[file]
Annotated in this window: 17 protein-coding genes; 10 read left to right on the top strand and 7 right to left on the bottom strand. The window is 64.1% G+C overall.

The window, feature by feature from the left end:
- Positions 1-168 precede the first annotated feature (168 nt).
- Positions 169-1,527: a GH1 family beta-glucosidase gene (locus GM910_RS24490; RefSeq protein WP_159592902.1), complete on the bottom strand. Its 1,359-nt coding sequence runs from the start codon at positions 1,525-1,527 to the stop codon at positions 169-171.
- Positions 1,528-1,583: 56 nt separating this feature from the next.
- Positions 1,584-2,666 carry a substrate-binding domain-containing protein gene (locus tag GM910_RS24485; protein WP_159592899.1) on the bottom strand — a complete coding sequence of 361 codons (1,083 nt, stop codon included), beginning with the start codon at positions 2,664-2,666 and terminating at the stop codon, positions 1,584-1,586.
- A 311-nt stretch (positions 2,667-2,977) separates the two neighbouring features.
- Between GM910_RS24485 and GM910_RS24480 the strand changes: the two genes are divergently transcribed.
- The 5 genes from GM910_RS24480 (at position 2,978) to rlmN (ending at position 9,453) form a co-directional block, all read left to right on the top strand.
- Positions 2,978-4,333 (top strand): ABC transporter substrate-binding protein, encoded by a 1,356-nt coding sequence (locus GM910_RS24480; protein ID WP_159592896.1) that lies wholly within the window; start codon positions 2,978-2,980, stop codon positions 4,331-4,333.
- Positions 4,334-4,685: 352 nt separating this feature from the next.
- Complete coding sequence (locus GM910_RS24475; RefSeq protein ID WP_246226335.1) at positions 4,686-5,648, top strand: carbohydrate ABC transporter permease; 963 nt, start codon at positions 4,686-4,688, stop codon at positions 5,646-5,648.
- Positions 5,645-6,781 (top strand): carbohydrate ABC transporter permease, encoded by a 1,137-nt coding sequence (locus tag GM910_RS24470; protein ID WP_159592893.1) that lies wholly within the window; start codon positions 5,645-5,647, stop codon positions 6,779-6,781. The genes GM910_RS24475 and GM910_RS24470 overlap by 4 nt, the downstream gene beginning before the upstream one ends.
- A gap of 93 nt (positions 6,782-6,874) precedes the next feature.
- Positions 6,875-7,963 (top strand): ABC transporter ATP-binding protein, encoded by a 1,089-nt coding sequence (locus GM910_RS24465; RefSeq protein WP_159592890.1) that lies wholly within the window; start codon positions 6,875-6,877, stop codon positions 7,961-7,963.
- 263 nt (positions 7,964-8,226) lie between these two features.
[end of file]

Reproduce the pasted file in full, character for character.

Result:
Annotated in this window: 17 protein-coding genes; 10 read left to right on the top strand and 7 right to left on the bottom strand. The window is 64.1% G+C overall.

The window, feature by feature from the left end:
- Positions 1-168 precede the first annotated feature (168 nt).
- Positions 169-1,527: a GH1 family beta-glucosidase gene (locus GM910_RS24490; RefSeq protein WP_159592902.1), complete on the bottom strand. Its 1,359-nt coding sequence runs from the start codon at positions 1,525-1,527 to the stop codon at positions 169-171.
- Positions 1,528-1,583: 56 nt separating this feature from the next.
- Positions 1,584-2,666 carry a substrate-binding domain-containing protein gene (locus tag GM910_RS24485; protein WP_159592899.1) on the bottom strand — a complete coding sequence of 361 codons (1,083 nt, stop codon included), beginning with the start codon at positions 2,664-2,666 and terminating at the stop codon, positions 1,584-1,586.
- A 311-nt stretch (positions 2,667-2,977) separates the two neighbouring features.
- Between GM910_RS24485 and GM910_RS24480 the strand changes: the two genes are divergently transcribed.
- The 5 genes from GM910_RS24480 (at position 2,978) to rlmN (ending at position 9,453) form a co-directional block, all read left to right on the top strand.
- Positions 2,978-4,333 (top strand): ABC transporter substrate-binding protein, encoded by a 1,356-nt coding sequence (locus GM910_RS24480; protein ID WP_159592896.1) that lies wholly within the window; start codon positions 2,978-2,980, stop codon positions 4,331-4,333.
- Positions 4,334-4,685: 352 nt separating this feature from the next.
- Complete coding sequence (locus GM910_RS24475; RefSeq protein ID WP_246226335.1) at positions 4,686-5,648, top strand: carbohydrate ABC transporter permease; 963 nt, start codon at positions 4,686-4,688, stop codon at positions 5,646-5,648.
- Positions 5,645-6,781 (top strand): carbohydrate ABC transporter permease, encoded by a 1,137-nt coding sequence (locus tag GM910_RS24470; protein ID WP_159592893.1) that lies wholly within the window; start codon positions 5,645-5,647, stop codon positions 6,779-6,781. The genes GM910_RS24475 and GM910_RS24470 overlap by 4 nt, the downstream gene beginning before the upstream one ends.
- A gap of 93 nt (positions 6,782-6,874) precedes the next feature.
- Positions 6,875-7,963 (top strand): ABC transporter ATP-binding protein, encoded by a 1,089-nt coding sequence (locus GM910_RS24465; RefSeq protein WP_159592890.1) that lies wholly within the window; start codon positions 6,875-6,877, stop codon positions 7,961-7,963.
- 263 nt (positions 7,964-8,226) lie between these two features.